Earlier this year, we reported on the New South Wales Government’s COVID-19 relief regulations for retail and other commercial tenants. Those regulations expired on 24 October 2020 but have been replaced by new but essentially identical regulations, extending the protections for retail and commercial tenants. The Retail and Other Commercial Leases (COVID-19) Regulation (No 2) 2020 came into effect on 24 October 2020 and extends the “prescribed period” for the protections to 31 December 2020. Like the expired regulations, the new regulations adopt the National Cabinet’s Mandatory Code of Conduct – SME Commercial Leasing Principles, created on 7 April 2020, which establishes guidelines for commercial landlords and tenants to negotiate for appropriate rent relief for “impacted lessees”, being essentially commercial tenants whose businesses qualify for the Federal Government’s JobKeeper payments. Like the expired regulations, the new regulations define certain “prescribed actions” by commercial landlords, which are prohibited during the prescribed period in relation to impacted lessees. The regulations also make available mediation with the NSW Small Business Commissioner for landlords and tenants who have difficulty in reaching agreement on the…
If a tenant breaches a lease for non-payment of rent, there is a fundamental breach which gives a landlord the right to terminate the lease and take possession of the premises. However, a tenant has the right to apply to the court for an order restraining the landlord from doing so, otherwise known as relief against forfeiture. In the early stages of the COVID-19 pandemic, courts had yet to redefine the criteria used to award a tenant protection from the re-entry by their landlord. The High Court has previously applied a flexible approach to the instances where relief against forfeiture has been granted. However, how such principles that grant relief against forfeiture operate alongside constantly changing COVID-19 rules and regulations has been unclear. Would the courts extend the tenant’s rights and apply the right to relief more liberally? Sneakerboy Retail Pty Ltd v Georges Properties Pty Ltd  NSWSC 996, decided by Justice Robb on 31 July 2020, goes someway to providing a list of considerations that clarify this issue in the current global health crisis. Background On…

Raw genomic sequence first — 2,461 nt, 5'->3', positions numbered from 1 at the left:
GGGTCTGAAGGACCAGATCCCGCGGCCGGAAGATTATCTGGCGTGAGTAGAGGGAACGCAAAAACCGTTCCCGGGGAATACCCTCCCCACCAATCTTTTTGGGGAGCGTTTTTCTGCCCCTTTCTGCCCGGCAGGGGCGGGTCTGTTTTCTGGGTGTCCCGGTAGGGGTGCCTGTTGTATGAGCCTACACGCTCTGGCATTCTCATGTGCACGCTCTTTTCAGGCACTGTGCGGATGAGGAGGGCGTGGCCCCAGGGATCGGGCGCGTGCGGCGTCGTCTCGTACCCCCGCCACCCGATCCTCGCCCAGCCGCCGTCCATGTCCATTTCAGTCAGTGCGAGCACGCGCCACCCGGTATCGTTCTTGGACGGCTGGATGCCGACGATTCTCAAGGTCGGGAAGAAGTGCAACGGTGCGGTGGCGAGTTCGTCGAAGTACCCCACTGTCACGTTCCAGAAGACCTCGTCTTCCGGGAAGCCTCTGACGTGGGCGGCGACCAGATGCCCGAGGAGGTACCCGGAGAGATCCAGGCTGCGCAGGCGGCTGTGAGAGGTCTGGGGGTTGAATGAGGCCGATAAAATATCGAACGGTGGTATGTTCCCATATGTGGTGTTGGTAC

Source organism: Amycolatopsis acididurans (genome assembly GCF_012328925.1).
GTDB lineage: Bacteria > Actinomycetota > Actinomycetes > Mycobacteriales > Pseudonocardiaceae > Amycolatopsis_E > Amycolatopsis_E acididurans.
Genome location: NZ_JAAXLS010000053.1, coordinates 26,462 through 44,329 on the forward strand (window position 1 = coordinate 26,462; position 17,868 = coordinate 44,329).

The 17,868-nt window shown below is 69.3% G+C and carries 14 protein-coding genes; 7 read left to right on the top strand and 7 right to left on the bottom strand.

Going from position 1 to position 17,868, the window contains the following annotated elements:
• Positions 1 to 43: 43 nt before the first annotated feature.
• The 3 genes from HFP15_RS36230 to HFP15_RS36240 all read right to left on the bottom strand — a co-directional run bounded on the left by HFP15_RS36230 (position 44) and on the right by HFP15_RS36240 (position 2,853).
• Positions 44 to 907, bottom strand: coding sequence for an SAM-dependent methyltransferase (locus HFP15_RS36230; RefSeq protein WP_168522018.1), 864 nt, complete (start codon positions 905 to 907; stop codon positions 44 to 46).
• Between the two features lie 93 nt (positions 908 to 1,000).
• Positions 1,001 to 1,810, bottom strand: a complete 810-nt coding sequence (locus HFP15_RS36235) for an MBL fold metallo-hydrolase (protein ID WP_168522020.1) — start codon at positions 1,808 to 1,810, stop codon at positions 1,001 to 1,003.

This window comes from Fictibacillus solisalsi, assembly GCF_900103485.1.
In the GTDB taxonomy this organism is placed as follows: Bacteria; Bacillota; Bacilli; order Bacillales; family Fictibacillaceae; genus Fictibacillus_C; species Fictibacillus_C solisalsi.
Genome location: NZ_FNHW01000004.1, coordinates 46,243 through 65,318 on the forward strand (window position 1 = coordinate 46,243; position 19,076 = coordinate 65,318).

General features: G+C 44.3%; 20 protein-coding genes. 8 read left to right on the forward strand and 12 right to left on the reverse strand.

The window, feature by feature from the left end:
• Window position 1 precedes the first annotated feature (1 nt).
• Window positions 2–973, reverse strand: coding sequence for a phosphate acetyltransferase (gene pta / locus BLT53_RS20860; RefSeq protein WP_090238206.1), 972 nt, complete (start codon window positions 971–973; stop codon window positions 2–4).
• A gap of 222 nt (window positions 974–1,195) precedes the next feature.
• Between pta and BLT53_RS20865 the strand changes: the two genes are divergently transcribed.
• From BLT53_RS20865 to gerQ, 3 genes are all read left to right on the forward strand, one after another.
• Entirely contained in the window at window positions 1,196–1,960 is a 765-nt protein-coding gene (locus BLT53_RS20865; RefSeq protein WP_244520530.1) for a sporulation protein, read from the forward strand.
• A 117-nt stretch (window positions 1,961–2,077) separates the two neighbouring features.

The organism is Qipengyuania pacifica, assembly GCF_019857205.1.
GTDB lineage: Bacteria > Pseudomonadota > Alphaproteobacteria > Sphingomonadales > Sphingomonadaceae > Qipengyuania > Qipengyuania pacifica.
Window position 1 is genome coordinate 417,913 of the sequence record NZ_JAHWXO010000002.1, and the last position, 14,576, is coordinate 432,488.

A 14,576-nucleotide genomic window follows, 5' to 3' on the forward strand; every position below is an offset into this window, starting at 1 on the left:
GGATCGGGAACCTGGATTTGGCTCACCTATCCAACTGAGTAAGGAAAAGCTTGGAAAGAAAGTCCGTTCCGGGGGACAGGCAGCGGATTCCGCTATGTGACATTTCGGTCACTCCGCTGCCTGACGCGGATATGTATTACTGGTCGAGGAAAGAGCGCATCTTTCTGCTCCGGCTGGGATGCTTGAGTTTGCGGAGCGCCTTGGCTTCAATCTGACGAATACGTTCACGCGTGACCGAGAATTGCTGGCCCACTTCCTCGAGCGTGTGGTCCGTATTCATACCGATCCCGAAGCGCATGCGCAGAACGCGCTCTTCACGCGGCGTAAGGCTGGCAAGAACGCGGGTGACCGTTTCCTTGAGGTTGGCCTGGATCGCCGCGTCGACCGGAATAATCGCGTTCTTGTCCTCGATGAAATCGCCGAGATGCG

The NSW Minister for Planning and Public Spaces, Rob Stokes, has recently issued a number of Ministerial Orders in response to COVID-19 which effects the way planning and development will occur in NSW for the foreseeable future.
As we foreshadowed last Friday, PM Scott Morrison has this afternoon announced the detail around the Commercial Tenancy Coronavirus Crisis Code of Practice following agreement of terms by the National Cabinet.
The Government is making a number of changes to temporary visa holder arrangements during the coronavirus crisis in order to protect the health and livelihoods of Australians, support critical industries, and assist with the rapid recovery post the virus.
Prime Minister Scott Morrison this afternoon has urged commercial landlords and tenants to come to an agreement in relation to financial hardship as the Government reserves announcement regarding a mandatory Coronavirus Industry Code of Practice to be announced and imposed next week.
The NSW Government announced today, 2 April 2020, that it has eased hours of work restrictions on construction sites, dark kitchens & food trucks.
n the wake of the current situation, many people and their families have found themselves on the less prepared side of this pandemic, and whilst most are desperately reaching for the supermarket shelves, there far more pressing needs that should be addressed.
Key information for businesses in Australia.
Madison Marcus' experts are closely monitoring developments during the COVID-19 Crisis and how they will impact our clients. We have summarised the key legislative developments that have occurred this week, 23-27 March 2020.